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Short-term outcomes following implementation of a dedicated young adult congenital heart disease transition program

Sumeet S. Vaikunth1,2, Roberta G. Williams3, Merujan Y. Uzunyan4, Han Tun5, Cheryl Barton3, Philip M. Chang5
1 Department of Internal Medicine, Los Angeles County + University of Southern California Medical Center, Keck School of Medicine of USC, Los Angeles, California, USA
2 Department of Pediatrics, Los Angeles County + University of Southern California Medical Center, Keck School of Medicine of USC, Los Angeles, California, USA
3 Division of Cardiology, Children’s Hospital Los Angeles, Los Angeles, California, USA
4 Division of Pediatric Cardiology, Los Angeles County + University of Southern California Medical Center, Keck School of Medicine of USC, Los Angeles, California, USA
5 Division of Cardiovascular Medicine, Los Angeles County + University of Southern California Medical Center, Keck School of Medicine of USC, Los Angeles, California, USA
* Corresponding Author: Sumeet S. Vaikunth, Division of Pediatric Cardiology, Stanford University, 750 Welch Road, Suite 305, Palo Alto, CA 94304-5731, USA. Email:

Congenital Heart Disease 2018, 13(1), 85-91. https://doi.org/10.1111/chd.12549

Abstract

Objective: Transition from pediatric to adult care is a critical time for patients with congenital heart disease. Lapses in care can lead to poor outcomes, including increased mortality. Formal transition clinics have been implemented to improve success of transferring care from pediatric to adult providers; however, data regarding outcomes remain limited. We sought to evaluate outcomes of transfer within a dedicated transition clinic for young adult patients with congenital heart disease.
Design, Setting, and Patients: We performed a retrospective analysis of all 73 patients seen in a dedicated young adult congenital heart disease transition clinic from January 2012 to December 2015 within a single academic institution that delivered pediatric and adult care at separate children’s and adult hospitals, respectively.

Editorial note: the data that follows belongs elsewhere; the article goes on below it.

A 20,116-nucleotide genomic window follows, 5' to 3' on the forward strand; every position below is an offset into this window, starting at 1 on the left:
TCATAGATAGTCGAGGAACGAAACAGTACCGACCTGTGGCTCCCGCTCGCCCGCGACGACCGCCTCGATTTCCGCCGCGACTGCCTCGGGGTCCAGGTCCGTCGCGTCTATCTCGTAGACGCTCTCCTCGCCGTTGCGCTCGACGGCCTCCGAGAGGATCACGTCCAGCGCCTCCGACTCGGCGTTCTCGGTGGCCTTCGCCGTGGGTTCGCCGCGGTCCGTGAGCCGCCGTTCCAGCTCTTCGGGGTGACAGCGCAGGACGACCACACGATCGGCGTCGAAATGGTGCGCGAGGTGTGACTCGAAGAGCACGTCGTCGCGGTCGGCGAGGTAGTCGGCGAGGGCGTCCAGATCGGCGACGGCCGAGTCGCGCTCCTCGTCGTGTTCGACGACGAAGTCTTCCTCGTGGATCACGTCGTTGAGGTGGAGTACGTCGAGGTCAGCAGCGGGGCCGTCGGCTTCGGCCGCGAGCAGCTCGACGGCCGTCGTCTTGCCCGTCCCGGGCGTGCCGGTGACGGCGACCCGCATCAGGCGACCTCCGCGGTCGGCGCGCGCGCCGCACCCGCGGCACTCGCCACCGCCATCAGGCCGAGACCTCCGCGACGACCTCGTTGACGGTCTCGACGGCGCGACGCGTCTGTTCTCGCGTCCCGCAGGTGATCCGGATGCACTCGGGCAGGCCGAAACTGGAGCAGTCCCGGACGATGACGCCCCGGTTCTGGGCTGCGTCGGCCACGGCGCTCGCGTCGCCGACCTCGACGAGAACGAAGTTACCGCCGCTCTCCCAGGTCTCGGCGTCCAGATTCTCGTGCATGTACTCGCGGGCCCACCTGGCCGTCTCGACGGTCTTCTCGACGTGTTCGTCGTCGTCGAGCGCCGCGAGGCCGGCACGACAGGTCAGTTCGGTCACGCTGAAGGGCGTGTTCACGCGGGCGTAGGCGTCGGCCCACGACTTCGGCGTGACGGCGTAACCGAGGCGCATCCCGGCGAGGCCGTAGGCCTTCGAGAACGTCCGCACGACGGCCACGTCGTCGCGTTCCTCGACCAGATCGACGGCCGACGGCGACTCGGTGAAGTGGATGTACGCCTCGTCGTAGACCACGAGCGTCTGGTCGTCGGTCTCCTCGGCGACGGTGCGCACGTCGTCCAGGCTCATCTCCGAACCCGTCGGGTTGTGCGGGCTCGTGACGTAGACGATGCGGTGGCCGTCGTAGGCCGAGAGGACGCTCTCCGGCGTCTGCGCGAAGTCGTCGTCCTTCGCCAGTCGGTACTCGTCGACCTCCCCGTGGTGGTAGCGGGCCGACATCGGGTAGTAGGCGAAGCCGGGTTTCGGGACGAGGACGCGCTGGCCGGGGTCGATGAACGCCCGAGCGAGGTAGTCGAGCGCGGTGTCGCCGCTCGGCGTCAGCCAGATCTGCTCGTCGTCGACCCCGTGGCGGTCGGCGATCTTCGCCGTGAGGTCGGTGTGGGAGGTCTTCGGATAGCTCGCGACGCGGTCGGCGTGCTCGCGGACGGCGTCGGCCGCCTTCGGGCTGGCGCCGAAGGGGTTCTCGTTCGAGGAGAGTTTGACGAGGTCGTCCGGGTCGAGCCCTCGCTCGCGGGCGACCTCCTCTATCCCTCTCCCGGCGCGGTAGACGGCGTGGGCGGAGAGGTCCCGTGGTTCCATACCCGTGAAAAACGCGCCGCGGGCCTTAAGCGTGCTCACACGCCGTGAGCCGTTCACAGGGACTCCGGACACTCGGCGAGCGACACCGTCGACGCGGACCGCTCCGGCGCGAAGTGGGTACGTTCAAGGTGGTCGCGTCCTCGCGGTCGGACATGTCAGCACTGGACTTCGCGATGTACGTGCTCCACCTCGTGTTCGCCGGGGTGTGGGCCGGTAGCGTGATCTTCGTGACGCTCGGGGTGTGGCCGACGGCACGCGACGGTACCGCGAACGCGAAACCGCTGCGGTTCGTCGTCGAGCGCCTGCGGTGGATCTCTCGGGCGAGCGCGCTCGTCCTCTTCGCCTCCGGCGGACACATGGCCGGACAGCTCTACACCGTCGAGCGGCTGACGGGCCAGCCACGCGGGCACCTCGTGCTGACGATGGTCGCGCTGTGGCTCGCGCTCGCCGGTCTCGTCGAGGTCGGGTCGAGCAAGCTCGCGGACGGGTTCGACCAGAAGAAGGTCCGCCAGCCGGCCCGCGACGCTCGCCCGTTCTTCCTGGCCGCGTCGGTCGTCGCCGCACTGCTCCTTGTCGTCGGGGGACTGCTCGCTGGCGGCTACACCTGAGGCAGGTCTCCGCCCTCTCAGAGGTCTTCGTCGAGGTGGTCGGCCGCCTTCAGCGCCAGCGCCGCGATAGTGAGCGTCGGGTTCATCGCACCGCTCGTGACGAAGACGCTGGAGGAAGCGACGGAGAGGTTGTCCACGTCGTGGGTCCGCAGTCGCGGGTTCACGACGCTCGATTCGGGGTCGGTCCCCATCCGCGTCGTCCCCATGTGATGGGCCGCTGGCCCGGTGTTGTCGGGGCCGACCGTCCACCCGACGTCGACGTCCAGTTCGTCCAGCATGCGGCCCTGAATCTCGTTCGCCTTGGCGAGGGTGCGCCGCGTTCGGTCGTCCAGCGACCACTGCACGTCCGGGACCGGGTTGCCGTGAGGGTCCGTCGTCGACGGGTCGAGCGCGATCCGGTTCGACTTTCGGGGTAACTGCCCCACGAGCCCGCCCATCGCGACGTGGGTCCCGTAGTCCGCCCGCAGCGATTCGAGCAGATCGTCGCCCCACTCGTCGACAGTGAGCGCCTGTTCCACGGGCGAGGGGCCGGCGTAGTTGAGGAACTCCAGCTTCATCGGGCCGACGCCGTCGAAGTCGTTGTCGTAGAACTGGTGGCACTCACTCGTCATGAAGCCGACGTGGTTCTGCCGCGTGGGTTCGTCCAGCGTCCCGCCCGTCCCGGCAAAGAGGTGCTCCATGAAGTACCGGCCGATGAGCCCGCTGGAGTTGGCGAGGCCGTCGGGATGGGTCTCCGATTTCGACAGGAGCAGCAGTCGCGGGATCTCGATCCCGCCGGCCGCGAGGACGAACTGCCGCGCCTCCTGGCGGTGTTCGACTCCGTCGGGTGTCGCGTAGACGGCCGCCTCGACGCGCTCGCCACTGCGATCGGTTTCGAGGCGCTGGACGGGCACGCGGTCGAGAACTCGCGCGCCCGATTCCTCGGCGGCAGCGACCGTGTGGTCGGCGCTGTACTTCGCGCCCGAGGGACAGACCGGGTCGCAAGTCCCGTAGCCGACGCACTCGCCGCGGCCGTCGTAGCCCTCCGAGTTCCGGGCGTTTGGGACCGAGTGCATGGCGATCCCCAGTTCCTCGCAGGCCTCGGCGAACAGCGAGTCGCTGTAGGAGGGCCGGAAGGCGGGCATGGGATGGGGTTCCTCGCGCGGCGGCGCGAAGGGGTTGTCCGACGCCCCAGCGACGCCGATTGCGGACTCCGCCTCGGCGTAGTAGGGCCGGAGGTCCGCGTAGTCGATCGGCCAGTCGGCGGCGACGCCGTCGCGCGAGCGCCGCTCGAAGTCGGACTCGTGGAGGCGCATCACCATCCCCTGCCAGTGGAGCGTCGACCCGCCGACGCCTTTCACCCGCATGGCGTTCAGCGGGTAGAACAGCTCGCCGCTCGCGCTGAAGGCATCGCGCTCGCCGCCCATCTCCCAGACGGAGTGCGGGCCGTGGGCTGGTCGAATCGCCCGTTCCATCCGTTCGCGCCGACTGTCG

Intervention and Outcome Measures: Demographic characteristics including congenital heart disease severity, gender, age, presence of comorbidities, presence of cardiac implantable electronic devices, and type of insurance were correlated to success of transfer. Rate of successful transfer was evaluated, and multivariate analysis was performed to determine which demographic variables were favorably associated with transfer.
Results: Thirty-nine percent of patients successfully transferred from pediatric to adult services during the study period. Severe congenital heart disease (OR 4.44, 95% CI 1.25-15.79, P = .02) and presence of a cardiac implantable electronic device (OR 4.93, 95% CI 1.18-20.58, P = .03) correlated with transfer. Trends favoring successful transfer with presence of comorbidities and private insurance were also noted.
Conclusions: Despite a dedicated transition clinic, successful transfer rates remained relatively low though comparable to previously published rates. Severity of disease and presence of implantable devices correlated with successful transfer. Other obstacles to transfer remain and require combined efforts from pediatric and adult care systems, insurance carriers, and policy makers to improve transfer outcomes.

Keywords

adult congenital heart disease, health policy, transitional care

Cite This Article

Vaikunth, S. S., Williams, R. G., Uzunyan, M. Y., Tun, H., Barton, C. et al. (2018). Short-term outcomes following implementation of a dedicated young adult congenital heart disease transition program. Congenital Heart Disease, 13(1), 85–91.



This work is licensed under a Creative Commons Attribution 4.0 International License , which permits unrestricted use, distribution, and reproduction in any medium, provided the original work is properly cited.
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